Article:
Fitts, a by-the-book NCO who drives his men hard, took no chances when the ramps of the Bradleys were dropped, disgorging the Terminators so they could clear buildings. Shotgun in hand — ‘I prefer it for close quarters’ — he stood by the door of the cinder-block house and boomed out orders as his men stormed it by night. ‘We’ve got a doorway left, two doorways front,’ he shouted as the platoon piled in. ‘Short room to the right. Come on, Bravo team, stack on the stairwell.’ As well as killing Sims and Iwan, the insurgents claimed the life of 2-2’s inspirational Command Sergeant Major Steve Faulkenburg with a bullet from a Dragonov sniper’s rifle on the first night.
The insurgents had a formidable network of fortified trenches and tunnels. They used Motorola walkie-talkies or, to avoid electronic surveillance, bicycle couriers to communicate. Small stashes of weapons were left in houses so the fighters could jump from building to building rather than drag everything with them. They seemed to know every alley and hole in the city, slipping away to avoid what seemed like a certain death or sneaking in to kill. ‘They got the phantom bit right,’ said Sgt Fitts, reflecting on the American designation ‘Operation Phantom Fury’ for the battle. ‘They have been ghosts.’
With Dope’s ‘Die Motherfucker Die’ blaring out from the psychological operations Humvee, the Terminators entered Fallujah to go about their business in the way they know best. They played ‘Rage Against the Machine’ in the backs of their Bradleys and enjoyed the buzz of killing. When it was over, they sat laughing about the insurgents who had jumped out of closets to fight them or wrapped themselves in curtains to hide. They joked about the cat they’d seen eating the face of a corpse, about the fighter who had been ‘fragged’ by a grenade and shot several times but who still managed to jump off a roof and escape. They celebrated victory but most of all they were intoxicated by being alive. ‘The 1st Infantry Division stormed the beaches in Normandy; we fought in Vietnam and Desert Storm. In the history books, Fallujah will rank alongside the battles of Grozny and Khe Sanh,’ said Sgt Fitts.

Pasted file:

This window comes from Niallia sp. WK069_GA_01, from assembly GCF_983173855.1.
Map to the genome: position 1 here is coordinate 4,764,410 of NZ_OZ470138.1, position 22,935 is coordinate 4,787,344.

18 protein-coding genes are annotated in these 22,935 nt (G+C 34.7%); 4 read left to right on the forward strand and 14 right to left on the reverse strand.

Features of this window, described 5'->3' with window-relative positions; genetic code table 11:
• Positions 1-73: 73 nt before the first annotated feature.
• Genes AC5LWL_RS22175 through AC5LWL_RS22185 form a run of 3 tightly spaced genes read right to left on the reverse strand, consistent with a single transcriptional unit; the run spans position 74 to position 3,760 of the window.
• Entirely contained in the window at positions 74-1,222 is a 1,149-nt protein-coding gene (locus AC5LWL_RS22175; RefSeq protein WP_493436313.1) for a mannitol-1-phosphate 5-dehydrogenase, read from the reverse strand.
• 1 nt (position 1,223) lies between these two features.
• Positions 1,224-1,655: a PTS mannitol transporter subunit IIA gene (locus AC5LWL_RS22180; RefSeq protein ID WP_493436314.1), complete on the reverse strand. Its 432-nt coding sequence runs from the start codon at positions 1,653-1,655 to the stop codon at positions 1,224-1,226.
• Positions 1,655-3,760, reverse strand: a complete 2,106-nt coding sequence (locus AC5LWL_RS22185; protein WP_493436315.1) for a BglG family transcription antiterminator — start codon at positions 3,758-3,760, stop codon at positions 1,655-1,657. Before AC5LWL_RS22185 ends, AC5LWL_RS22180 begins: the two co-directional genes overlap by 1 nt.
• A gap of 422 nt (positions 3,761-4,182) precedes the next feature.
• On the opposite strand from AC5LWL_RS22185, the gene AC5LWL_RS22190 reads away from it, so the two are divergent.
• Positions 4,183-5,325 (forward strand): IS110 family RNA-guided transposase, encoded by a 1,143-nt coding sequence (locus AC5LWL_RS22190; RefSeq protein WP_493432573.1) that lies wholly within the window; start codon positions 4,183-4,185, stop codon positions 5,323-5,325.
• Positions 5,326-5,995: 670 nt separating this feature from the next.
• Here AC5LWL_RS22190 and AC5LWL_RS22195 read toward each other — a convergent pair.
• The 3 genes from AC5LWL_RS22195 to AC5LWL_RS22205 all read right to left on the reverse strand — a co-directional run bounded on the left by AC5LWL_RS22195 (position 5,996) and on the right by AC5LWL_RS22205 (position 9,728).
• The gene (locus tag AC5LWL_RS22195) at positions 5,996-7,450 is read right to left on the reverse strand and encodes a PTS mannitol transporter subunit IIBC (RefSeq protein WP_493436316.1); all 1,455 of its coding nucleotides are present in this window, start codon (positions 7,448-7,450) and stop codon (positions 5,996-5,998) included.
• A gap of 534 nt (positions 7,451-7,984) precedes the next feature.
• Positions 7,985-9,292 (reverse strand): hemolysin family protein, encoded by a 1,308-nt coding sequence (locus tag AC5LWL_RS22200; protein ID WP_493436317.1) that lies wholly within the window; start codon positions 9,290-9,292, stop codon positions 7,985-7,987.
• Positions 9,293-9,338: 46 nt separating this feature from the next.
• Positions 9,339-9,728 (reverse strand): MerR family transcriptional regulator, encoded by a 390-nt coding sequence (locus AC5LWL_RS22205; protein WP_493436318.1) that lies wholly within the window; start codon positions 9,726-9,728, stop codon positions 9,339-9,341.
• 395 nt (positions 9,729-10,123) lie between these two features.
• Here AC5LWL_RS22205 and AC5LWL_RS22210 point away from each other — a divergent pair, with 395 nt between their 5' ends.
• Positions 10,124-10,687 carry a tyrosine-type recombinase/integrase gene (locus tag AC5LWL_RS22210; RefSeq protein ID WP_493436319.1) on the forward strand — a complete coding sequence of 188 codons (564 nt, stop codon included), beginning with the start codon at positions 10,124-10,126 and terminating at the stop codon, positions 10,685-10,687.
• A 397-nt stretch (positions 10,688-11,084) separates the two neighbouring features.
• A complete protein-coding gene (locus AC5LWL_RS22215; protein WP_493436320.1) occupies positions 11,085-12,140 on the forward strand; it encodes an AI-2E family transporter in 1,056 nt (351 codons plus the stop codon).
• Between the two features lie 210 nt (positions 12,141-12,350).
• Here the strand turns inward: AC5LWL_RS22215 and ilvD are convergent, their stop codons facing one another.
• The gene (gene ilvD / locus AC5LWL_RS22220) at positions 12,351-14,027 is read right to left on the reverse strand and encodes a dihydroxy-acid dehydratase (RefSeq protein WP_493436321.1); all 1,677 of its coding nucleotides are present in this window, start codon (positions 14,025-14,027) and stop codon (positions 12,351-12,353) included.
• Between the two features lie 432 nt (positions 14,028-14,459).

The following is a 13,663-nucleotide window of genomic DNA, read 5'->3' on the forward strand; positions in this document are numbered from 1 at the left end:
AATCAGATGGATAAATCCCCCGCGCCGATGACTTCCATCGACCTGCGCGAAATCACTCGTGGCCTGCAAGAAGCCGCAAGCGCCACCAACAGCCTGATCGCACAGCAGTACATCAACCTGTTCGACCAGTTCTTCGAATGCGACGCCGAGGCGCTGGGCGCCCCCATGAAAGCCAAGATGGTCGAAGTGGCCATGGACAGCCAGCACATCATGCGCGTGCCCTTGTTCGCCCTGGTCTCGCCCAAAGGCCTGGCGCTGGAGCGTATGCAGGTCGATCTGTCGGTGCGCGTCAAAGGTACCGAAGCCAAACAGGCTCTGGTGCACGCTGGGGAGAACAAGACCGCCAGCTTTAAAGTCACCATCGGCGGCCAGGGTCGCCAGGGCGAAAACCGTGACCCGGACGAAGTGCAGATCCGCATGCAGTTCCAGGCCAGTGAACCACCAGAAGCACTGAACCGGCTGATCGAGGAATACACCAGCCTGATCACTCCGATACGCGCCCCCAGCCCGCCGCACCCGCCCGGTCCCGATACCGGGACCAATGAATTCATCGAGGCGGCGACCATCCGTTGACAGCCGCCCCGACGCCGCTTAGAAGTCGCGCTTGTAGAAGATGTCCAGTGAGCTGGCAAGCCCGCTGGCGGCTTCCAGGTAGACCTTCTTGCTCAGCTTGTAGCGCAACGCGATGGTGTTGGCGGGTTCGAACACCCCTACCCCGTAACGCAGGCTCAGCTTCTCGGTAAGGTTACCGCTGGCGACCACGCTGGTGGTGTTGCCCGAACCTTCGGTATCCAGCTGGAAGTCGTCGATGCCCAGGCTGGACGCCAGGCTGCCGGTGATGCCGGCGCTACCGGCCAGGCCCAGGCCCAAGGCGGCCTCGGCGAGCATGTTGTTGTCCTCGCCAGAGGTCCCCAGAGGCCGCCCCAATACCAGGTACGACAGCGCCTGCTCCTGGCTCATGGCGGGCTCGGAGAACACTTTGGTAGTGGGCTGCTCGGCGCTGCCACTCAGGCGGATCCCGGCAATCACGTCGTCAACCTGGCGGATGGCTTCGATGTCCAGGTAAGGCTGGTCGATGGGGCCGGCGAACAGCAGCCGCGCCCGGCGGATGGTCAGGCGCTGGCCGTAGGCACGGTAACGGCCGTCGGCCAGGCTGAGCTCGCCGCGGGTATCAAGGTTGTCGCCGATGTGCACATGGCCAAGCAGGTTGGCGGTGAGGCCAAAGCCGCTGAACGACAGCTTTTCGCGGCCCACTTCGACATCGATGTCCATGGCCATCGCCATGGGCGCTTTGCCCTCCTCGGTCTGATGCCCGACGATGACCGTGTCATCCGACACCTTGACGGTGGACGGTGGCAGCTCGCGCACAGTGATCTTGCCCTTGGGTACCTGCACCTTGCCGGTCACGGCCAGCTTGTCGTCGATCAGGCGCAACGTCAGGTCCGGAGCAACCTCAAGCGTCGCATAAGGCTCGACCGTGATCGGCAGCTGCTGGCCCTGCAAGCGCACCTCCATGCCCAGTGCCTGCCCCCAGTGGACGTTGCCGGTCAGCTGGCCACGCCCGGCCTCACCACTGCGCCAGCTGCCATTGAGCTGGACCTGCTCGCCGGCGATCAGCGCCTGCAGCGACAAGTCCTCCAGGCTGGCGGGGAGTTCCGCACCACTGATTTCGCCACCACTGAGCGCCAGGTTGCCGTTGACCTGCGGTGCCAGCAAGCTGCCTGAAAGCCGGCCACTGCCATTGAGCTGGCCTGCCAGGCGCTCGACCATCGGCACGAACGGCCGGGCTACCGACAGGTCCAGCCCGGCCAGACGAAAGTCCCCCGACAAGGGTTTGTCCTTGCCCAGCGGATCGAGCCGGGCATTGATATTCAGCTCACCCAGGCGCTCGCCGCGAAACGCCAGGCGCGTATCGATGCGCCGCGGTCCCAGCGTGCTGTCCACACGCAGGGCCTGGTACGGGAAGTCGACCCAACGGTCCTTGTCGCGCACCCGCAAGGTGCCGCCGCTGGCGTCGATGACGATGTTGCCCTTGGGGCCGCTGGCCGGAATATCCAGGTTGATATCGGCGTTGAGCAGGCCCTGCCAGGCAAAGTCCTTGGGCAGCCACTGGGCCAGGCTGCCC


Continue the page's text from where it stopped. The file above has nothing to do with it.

Iraq, however, cannot wait for the historians to judge. If there is any chance of stability and democracy being established here, then the forthcoming elections are the key. The battle of Fallujah was an important step. After the debacle in April when US marines were first ordered to take the city and then pulled back before they had completed the task, Operation Phantom Fury, in its conception and execution, was a necessity. But whether there is any longer an achievable solution to Iraq’s ills is another question entirely.
Toby Harnden is with the Daily Telegraph.